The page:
One clear difference was in the presence of students’ families either materially – as companions on their orientation visits – or in their thoughts and histories. ‘Jeff’, who looked at first glance like a stereotypical history lecturer, told us that he was studying the same course as the one his son had recently graduated from, following early retirement owing to a health challenge. He was looking forward to kick-starting his brain into a new period of growth. ‘Demi’ had her sister and sister’s children along for the day; her little niece “wanted to see where aunty is going to uni.” Although young enough to be a ‘mediatised student’, Demi was a beautifully curvy woman wearing boho-type clothes, not the neat polos and skinny jeans of the marketing posters. Coming from a TAFE experience that had “not worked out” she was looking forward to her new direction in creative industries.
Despite the intent and enthusiasm, our filmic representation of diversity did not capture all the people and stories that go into making a first-year community. It has to be acknowledged that we did not find individuals with evident disabilities, such as the use of a wheelchair for mobility or an assistance dog for navigation. The campus photos also tell the story of extreme crowding, hard-to-navigate grassy lawns, and ramps that could not even be seen in the press. One second year student twice came past our booth and hesitated at some distance. When one of the crew approached her, she said she “might” be able to tell the story of her “horrific” first year and explained that she was living with a mental illness. We asked her to take some time to think about it but she didn’t come back.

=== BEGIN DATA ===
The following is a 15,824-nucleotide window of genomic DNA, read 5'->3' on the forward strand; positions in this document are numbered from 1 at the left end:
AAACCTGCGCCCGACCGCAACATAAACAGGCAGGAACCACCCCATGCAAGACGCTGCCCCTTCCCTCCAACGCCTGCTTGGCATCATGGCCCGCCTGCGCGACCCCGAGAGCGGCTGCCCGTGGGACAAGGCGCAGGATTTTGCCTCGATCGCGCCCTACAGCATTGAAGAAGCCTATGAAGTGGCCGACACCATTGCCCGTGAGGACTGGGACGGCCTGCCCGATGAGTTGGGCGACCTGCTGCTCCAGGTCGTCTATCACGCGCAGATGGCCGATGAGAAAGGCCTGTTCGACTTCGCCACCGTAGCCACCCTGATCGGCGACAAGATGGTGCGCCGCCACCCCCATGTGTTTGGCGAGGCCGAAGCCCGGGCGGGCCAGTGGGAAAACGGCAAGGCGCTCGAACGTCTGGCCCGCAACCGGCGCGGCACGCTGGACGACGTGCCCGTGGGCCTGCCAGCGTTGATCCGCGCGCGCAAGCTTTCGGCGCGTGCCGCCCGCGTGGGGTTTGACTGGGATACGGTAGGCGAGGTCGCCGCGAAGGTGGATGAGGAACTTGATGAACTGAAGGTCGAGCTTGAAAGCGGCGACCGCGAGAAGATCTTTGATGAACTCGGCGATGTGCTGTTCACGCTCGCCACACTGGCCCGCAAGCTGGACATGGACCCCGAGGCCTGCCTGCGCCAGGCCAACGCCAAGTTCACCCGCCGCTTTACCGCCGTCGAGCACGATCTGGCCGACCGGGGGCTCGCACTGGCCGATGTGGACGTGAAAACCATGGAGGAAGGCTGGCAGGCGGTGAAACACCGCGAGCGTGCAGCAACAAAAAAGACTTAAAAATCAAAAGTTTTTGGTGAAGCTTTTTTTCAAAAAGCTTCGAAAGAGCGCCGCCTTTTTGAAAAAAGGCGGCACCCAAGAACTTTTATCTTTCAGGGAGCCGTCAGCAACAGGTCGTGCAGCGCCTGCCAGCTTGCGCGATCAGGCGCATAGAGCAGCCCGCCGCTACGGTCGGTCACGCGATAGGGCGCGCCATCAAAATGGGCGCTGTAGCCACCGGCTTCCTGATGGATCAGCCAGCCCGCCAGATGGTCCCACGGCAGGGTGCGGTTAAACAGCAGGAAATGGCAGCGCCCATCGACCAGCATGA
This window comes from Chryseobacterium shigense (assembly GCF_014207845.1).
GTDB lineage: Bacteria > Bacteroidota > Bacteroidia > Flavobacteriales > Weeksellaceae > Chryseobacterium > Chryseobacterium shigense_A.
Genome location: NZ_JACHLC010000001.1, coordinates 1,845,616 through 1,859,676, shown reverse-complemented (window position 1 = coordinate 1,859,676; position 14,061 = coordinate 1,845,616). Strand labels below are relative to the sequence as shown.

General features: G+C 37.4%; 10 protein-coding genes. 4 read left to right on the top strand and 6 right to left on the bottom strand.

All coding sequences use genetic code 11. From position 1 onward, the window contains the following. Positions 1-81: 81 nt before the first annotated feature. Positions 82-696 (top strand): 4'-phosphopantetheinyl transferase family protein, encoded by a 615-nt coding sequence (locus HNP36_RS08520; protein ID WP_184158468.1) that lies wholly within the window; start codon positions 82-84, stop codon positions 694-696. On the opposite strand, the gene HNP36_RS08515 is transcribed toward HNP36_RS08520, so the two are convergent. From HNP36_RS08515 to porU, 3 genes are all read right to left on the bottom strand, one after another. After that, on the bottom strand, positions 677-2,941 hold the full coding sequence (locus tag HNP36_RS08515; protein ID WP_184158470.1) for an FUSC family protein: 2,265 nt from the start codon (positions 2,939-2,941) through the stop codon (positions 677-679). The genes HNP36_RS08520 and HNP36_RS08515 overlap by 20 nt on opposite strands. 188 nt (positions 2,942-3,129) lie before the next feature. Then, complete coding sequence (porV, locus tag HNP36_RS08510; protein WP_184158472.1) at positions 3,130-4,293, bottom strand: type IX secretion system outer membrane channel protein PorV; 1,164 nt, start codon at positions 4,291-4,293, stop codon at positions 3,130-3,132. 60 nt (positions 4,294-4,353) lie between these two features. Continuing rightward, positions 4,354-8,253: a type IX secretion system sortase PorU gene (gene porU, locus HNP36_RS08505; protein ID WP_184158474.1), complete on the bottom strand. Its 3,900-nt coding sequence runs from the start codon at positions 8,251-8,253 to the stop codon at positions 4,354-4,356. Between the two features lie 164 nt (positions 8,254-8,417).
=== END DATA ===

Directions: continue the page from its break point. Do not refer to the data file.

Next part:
Representations are just that. We are not arguing that our film tells the whole truth. However we do argue that their needs to be more attention to what our students are telling us about themselves, their lives, their motivations. There needs to be a richer tapestry made visible inclusive of students’ ages, languages, cultures, sexualities, and families, not just to do justice to these stories but to speak to those thinking, “I wonder if university is for me?”
Roving Reporters: Jeff Broad, Anna Brown, Kelly Carpenter, Ajit Kawi, Bindi MacGill, Nodira Mitrovic, Sue Nichols, Sue Ninham, Jong Yoon
Film Maker: Caroline Man
Student Engagement Project Leader: Bindi MacGill
Researchers: Cassandra Loeser, Sue Nichols, Garth Stahl
Funding: University of South Australia
About the Author
Sue Nichols leads the Multiliteracies and Global Englishes Research Group in the Centre for Research in Education at University of South Australia. Her research in the fields of literacy, family involvement, practitioner inquiry and inclusive education has been supported by national competitive and university grants. She has worked in collaboration with many professional and community organisations to investigate learner participation and literacy development. Her research crosses diverse contexts including libraries, universities, school classrooms, kindergartens, shopping malls and religious organisations. As society increasingly moves into online spaces, her research and teaching has followed, investigating changing literacy and learning practices. She has written about these issues from the perspectives of place, networks, social relations and identity formation.